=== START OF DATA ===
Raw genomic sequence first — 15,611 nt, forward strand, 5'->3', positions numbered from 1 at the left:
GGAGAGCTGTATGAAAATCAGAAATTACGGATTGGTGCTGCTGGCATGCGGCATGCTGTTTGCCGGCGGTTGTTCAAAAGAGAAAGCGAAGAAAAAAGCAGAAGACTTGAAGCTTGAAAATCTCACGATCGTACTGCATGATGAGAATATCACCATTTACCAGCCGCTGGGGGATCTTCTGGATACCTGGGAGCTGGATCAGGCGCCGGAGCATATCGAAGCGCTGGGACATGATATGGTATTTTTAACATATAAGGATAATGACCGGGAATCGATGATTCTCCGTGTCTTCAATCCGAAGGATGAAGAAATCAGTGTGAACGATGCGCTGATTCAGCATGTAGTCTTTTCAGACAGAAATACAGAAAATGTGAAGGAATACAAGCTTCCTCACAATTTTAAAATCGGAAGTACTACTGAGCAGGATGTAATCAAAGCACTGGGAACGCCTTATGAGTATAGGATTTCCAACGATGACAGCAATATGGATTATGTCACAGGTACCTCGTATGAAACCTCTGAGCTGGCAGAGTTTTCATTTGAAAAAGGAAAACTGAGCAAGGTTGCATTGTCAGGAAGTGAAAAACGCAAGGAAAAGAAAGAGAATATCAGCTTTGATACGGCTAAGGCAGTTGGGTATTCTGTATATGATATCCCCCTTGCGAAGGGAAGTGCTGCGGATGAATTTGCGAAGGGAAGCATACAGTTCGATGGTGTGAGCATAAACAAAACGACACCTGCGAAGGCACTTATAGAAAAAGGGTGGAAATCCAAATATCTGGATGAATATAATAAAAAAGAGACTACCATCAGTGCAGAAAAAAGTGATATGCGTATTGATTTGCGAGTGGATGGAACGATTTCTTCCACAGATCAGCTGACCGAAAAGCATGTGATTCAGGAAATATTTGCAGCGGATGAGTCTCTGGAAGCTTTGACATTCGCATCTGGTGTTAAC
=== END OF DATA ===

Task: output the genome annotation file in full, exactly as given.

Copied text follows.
Raw genomic sequence first — 15,611 nt, forward strand, 5'->3', positions numbered from 1 at the left:
GGAGAGCTGTATGAAAATCAGAAATTACGGATTGGTGCTGCTGGCATGCGGCATGCTGTTTGCCGGCGGTTGTTCAAAAGAGAAAGCGAAGAAAAAAGCAGAAGACTTGAAGCTTGAAAATCTCACGATCGTACTGCATGATGAGAATATCACCATTTACCAGCCGCTGGGGGATCTTCTGGATACCTGGGAGCTGGATCAGGCGCCGGAGCATATCGAAGCGCTGGGACATGATATGGTATTTTTAACATATAAGGATAATGACCGGGAATCGATGATTCTCCGTGTCTTCAATCCGAAGGATGAAGAAATCAGTGTGAACGATGCGCTGATTCAGCATGTAGTCTTTTCAGACAGAAATACAGAAAATGTGAAGGAATACAAGCTTCCTCACAATTTTAAAATCGGAAGTACTACTGAGCAGGATGTAATCAAAGCACTGGGAACGCCTTATGAGTATAGGATTTCCAACGATGACAGCAATATGGATTATGTCACAGGTACCTCGTATGAAACCTCTGAGCTGGCAGAGTTTTCATTTGAAAAAGGAAAACTGAGCAAGGTTGCATTGTCAGGAAGTGAAAAACGCAAGGAAAAGAAAGAGAATATCAGCTTTGATACGGCTAAGGCAGTTGGGTATTCTGTATATGATATCCCCCTTGCGAAGGGAAGTGCTGCGGATGAATTTGCGAAGGGAAGCATACAGTTCGATGGTGTGAGCATAAACAAAACGACACCTGCGAAGGCACTTATAGAAAAAGGGTGGAAATCCAAATATCTGGATGAATATAATAAAAAAGAGACTACCATCAGTGCAGAAAAAAGTGATATGCGTATTGATTTGCGAGTGGATGGAACGATTTCTTCCACAGATCAGCTGACCGAAAAGCATGTGATTCAGGAAATATTTGCAGCGGATGAGTCTCTGGAAGCTTTGACATTCGCATCTGGTGTTAAC